Today will be the true test of our car, as we will navigate the Mereenie Loop, which is a 150km dirt road between Glen Helen Gorge and Kings Canyon. This road lies on Aboriginal land, and you must therefore purchase a permit from them to access their lands. This permit is really cheap at $5, and obtainable from our hotel.
But before we hit the unsealed road, we found another Gorge on our way, Redbank Gorge. As it was still early in the morning, we tried to navigate our way to this gorge on foot, but turned around without reaching the destination as the pathway had completely vanished, and we were to walk a very long way in the (dry) creek bed on loose rocks and sandy patches. As we needed our strengths for the day ahead, we turned around, found the path again and went on our merry way.
Right before the Mereenie Loop, I spotted a small, but annoying orange light on my dashboard which hadn’t been there before: the “check engine” sign had come on, and the warning “TRC OFF” was also lit. I knew this meant our Traction Control System was off, but that the car still was drivable. So, we had a little chat, and decided that pushing on was going to be the best thing to do, as we didn’t have cell phone reception at that point, and the nearest place where they would have it, would be a long drive. The car behaved itself for the rest of the trip, and we got to Kings Creek safely and timely.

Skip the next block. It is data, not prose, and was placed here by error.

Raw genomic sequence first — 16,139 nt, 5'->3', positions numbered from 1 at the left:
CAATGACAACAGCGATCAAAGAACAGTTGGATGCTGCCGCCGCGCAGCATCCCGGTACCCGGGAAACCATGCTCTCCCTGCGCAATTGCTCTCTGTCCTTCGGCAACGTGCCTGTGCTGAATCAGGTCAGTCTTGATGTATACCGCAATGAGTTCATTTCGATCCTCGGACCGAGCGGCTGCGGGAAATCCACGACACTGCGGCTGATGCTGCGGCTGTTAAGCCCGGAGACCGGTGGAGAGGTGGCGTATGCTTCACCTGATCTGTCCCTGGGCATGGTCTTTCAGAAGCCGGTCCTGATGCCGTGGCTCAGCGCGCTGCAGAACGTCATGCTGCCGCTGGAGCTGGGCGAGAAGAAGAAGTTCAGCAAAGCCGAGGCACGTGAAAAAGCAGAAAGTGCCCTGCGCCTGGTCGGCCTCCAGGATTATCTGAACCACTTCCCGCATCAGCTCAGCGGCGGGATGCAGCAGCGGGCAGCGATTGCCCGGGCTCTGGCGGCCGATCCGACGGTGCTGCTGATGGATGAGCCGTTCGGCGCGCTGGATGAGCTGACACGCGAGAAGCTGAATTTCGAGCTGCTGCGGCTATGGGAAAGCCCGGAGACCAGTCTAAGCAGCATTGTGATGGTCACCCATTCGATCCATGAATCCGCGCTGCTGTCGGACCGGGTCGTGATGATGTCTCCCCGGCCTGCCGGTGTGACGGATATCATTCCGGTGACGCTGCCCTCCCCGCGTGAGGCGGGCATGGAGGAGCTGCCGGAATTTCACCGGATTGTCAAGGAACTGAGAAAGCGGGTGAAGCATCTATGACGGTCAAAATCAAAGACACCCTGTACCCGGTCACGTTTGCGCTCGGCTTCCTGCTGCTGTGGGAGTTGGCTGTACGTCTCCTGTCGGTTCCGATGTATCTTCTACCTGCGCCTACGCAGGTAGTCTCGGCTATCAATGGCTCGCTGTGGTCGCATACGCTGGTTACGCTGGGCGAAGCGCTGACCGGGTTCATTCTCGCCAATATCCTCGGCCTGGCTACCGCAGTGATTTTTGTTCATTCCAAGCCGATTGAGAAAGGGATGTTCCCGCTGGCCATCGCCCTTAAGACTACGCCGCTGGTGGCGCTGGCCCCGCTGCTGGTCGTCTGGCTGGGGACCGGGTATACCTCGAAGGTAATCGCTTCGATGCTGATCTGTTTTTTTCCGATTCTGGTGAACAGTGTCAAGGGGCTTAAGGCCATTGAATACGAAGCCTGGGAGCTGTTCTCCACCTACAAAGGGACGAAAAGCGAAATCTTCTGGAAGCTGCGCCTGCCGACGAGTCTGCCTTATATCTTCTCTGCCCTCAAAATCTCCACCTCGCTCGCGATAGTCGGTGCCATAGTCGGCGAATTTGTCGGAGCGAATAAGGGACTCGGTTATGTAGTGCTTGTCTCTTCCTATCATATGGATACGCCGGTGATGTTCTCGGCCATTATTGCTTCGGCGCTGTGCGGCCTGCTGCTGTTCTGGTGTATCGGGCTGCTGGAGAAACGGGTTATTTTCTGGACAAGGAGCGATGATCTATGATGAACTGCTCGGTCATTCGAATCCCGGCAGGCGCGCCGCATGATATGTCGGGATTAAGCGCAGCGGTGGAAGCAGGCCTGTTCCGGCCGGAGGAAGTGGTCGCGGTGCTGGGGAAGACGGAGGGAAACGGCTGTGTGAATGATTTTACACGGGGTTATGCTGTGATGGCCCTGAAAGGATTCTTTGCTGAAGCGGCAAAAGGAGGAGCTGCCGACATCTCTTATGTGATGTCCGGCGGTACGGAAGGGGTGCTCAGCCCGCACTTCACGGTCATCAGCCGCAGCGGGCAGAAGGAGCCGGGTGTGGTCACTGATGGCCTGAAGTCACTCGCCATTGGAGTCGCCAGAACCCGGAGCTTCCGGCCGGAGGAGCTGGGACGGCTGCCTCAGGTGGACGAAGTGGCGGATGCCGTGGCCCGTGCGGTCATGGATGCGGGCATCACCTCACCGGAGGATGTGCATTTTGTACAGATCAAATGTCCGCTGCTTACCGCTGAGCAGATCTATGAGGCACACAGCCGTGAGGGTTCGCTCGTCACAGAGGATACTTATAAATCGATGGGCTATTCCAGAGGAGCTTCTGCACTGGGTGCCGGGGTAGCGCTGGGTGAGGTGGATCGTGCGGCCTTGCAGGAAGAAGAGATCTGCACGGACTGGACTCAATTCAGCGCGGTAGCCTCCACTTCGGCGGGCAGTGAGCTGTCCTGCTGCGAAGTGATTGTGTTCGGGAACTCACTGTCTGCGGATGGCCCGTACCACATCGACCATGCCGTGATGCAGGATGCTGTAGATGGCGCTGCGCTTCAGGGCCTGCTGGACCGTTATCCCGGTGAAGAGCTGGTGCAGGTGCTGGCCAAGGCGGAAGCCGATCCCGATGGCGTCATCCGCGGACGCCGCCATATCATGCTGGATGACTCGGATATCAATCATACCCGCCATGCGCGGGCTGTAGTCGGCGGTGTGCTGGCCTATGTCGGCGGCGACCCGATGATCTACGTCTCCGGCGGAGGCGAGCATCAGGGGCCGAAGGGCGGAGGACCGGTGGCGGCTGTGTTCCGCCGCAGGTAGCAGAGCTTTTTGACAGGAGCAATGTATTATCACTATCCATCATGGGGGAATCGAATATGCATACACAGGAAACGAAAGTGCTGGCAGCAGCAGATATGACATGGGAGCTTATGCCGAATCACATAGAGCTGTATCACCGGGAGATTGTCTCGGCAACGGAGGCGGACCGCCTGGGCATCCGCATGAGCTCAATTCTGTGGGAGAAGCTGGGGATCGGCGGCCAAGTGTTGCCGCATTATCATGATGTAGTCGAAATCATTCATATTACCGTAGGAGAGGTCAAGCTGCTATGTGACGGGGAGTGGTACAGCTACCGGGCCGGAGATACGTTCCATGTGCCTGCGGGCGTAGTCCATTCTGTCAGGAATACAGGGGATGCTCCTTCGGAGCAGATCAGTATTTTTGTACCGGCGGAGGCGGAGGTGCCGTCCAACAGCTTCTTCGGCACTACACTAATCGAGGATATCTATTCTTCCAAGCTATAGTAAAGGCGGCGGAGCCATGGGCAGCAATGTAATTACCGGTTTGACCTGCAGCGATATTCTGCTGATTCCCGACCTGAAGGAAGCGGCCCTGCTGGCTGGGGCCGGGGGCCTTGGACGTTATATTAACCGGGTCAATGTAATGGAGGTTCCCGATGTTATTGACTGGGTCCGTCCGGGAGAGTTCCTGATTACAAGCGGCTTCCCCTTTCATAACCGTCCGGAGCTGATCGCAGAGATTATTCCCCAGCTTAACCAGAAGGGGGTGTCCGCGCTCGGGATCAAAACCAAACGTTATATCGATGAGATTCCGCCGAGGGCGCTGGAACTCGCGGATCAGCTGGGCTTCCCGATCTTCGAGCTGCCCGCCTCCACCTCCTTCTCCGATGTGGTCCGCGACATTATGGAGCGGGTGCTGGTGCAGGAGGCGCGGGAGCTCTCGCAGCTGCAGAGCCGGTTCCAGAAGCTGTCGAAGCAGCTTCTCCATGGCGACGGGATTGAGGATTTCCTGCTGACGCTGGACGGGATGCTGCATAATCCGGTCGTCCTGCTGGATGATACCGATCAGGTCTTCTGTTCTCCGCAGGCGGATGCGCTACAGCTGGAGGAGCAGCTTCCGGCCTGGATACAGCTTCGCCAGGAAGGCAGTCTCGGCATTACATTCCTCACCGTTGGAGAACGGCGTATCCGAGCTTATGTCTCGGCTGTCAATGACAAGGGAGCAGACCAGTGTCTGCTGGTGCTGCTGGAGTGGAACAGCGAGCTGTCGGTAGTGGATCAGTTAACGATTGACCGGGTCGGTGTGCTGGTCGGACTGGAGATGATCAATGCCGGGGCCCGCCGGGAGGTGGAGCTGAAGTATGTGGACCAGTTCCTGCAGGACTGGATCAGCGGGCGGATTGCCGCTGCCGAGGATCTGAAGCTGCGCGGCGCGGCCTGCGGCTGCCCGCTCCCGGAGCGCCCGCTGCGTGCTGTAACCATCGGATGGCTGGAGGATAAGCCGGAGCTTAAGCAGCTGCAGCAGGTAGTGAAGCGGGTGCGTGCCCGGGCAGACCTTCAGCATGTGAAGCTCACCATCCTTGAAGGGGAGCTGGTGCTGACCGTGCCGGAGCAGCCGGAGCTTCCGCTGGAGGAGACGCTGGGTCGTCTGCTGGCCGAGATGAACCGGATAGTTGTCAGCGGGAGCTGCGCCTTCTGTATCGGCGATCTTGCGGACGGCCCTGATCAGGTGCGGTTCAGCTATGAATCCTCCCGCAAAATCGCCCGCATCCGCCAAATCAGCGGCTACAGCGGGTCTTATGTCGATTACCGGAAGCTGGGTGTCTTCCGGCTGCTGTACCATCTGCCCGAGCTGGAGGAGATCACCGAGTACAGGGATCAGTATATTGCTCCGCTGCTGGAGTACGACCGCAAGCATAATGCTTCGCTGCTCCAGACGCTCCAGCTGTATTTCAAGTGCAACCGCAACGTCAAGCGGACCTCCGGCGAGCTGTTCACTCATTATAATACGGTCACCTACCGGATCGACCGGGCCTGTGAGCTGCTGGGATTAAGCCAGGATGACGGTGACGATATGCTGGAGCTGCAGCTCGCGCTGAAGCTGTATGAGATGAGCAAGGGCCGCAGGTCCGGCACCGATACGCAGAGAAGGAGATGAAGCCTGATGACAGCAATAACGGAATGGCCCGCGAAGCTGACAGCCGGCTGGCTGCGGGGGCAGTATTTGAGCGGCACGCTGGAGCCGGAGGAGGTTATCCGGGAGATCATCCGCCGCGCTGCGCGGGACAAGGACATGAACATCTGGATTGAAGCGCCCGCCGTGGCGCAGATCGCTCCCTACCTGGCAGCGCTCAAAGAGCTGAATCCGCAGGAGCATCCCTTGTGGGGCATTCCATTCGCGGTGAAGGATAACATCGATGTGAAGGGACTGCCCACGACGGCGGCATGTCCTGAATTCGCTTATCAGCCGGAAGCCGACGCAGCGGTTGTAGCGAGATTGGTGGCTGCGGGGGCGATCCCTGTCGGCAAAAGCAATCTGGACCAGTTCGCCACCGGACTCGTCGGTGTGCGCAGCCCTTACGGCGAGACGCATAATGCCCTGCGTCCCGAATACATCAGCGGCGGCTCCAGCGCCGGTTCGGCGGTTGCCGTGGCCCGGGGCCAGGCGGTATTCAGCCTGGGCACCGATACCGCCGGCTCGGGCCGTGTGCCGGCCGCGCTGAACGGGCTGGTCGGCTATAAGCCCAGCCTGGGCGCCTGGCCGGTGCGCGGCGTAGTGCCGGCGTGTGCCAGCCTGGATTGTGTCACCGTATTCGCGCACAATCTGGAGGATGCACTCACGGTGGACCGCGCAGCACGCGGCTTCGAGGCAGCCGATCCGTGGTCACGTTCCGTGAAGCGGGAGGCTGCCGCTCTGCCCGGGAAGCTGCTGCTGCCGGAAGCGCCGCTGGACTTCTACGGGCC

The Mereenie Loop itself was remarkably well kept, and really well drivable. It was much better than we had anticipated, and there were sections where we pushed it a little and got up to 90kms/h, which is really fast on a dirt road! I thoroughly enjoyed driving the Loop, and had plenty of time to look around and enjoy the scenery. Because that is great over here! Yes, the road had some spotty parts, with dust corrugations, potholes or both, but the majority of the road was really good and very enjoyable.
Right before arriving at our final destination for the day, Kings Creek, we passed Kings Canyon, which is also known as Australia’s Grand Canyon. But we couldn’t figure out why. Sure, it is a great place, but it lacks about 90% of the grandeur of staring down a 1.5km page in the ground. Kings Canyon is a canyon between two mountains, each about 75 metres tall. The most narrow parts of the canyon itself are a sacred place to the Aboriginals and therefore inaccessible. Being there it great nonetheless, and it is a very welcome change from the drive.
After arriving at Kings Creek Station, an active Camel and cattle farm, we contacted the rental company, who immediately scheduled a swap of our car for the following morning, so we’ll awaiting that new car eagerly. Also, we will go to Uluru! The most iconic rock in the country.